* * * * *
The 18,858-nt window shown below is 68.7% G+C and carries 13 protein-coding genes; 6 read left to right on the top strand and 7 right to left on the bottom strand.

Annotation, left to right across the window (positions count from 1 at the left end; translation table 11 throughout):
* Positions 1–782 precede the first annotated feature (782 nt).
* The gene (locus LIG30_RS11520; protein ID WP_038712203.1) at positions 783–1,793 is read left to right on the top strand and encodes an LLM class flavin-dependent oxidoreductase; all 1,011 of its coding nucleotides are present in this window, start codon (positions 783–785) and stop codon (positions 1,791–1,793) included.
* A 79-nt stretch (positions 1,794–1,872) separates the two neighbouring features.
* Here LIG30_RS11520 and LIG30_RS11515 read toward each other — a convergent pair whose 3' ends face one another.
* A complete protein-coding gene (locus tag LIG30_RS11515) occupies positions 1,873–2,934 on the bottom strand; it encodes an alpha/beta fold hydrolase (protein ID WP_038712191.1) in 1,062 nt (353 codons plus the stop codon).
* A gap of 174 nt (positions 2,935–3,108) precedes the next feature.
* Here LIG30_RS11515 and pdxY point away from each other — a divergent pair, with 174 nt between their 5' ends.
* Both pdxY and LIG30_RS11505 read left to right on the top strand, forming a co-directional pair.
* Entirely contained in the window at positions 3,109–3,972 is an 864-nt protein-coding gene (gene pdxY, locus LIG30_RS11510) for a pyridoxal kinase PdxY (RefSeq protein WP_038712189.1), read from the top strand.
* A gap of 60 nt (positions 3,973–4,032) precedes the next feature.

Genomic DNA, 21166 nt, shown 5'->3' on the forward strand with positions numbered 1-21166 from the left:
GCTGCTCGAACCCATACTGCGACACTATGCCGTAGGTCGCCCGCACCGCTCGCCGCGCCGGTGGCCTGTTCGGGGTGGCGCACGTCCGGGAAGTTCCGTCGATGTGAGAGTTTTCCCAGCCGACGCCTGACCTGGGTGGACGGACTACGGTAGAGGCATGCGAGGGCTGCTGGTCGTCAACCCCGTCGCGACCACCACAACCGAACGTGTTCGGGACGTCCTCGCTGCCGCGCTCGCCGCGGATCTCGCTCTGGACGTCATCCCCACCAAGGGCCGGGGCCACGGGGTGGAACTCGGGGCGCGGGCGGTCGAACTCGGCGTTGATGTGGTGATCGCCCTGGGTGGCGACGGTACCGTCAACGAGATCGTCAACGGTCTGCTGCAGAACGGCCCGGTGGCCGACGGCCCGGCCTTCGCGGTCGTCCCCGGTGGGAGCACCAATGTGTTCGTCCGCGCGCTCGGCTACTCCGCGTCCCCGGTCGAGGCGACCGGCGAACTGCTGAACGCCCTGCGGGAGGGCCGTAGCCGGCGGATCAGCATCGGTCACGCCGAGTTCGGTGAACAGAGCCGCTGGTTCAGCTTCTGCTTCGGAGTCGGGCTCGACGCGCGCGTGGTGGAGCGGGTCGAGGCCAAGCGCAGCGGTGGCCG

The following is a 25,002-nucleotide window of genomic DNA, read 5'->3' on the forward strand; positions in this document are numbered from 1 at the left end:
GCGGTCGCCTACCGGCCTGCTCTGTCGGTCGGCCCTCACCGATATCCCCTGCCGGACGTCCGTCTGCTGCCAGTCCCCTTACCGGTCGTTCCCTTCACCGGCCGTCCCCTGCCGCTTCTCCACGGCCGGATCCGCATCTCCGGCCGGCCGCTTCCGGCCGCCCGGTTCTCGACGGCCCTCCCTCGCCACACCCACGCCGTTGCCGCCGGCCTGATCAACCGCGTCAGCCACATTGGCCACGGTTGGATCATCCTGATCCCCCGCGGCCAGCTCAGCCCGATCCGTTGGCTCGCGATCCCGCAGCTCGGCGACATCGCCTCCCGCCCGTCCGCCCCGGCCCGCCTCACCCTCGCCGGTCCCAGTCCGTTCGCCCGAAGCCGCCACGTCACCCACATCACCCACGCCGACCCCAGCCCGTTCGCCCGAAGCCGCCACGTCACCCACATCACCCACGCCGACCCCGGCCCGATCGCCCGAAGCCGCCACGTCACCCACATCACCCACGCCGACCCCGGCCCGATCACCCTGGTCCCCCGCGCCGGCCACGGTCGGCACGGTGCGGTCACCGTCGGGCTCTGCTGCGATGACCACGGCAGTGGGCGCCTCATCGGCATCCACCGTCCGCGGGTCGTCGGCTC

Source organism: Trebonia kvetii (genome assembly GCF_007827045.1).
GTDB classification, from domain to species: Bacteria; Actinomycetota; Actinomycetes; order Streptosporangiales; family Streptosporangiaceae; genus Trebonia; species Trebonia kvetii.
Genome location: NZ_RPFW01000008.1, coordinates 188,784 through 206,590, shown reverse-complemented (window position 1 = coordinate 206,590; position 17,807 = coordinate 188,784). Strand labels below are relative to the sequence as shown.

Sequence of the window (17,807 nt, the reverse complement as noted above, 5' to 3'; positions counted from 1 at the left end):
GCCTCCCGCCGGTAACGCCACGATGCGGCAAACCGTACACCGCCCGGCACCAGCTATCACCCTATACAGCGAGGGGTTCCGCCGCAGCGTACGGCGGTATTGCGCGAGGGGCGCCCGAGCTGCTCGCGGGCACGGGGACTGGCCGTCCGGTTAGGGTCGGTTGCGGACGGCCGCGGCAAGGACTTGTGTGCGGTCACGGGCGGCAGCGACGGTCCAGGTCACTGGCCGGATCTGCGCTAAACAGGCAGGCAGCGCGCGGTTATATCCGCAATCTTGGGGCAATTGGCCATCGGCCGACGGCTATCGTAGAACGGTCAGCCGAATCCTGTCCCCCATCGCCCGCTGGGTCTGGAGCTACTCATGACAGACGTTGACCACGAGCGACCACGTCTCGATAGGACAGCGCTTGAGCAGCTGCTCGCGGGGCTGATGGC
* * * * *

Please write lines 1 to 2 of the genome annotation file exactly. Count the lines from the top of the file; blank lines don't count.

The 18,858-nt window shown below is 68.7% G+C and carries 13 protein-coding genes; 6 read left to right on the top strand and 7 right to left on the bottom strand.

Annotation, left to right across the window (positions count from 1 at the left end; translation table 11 throughout):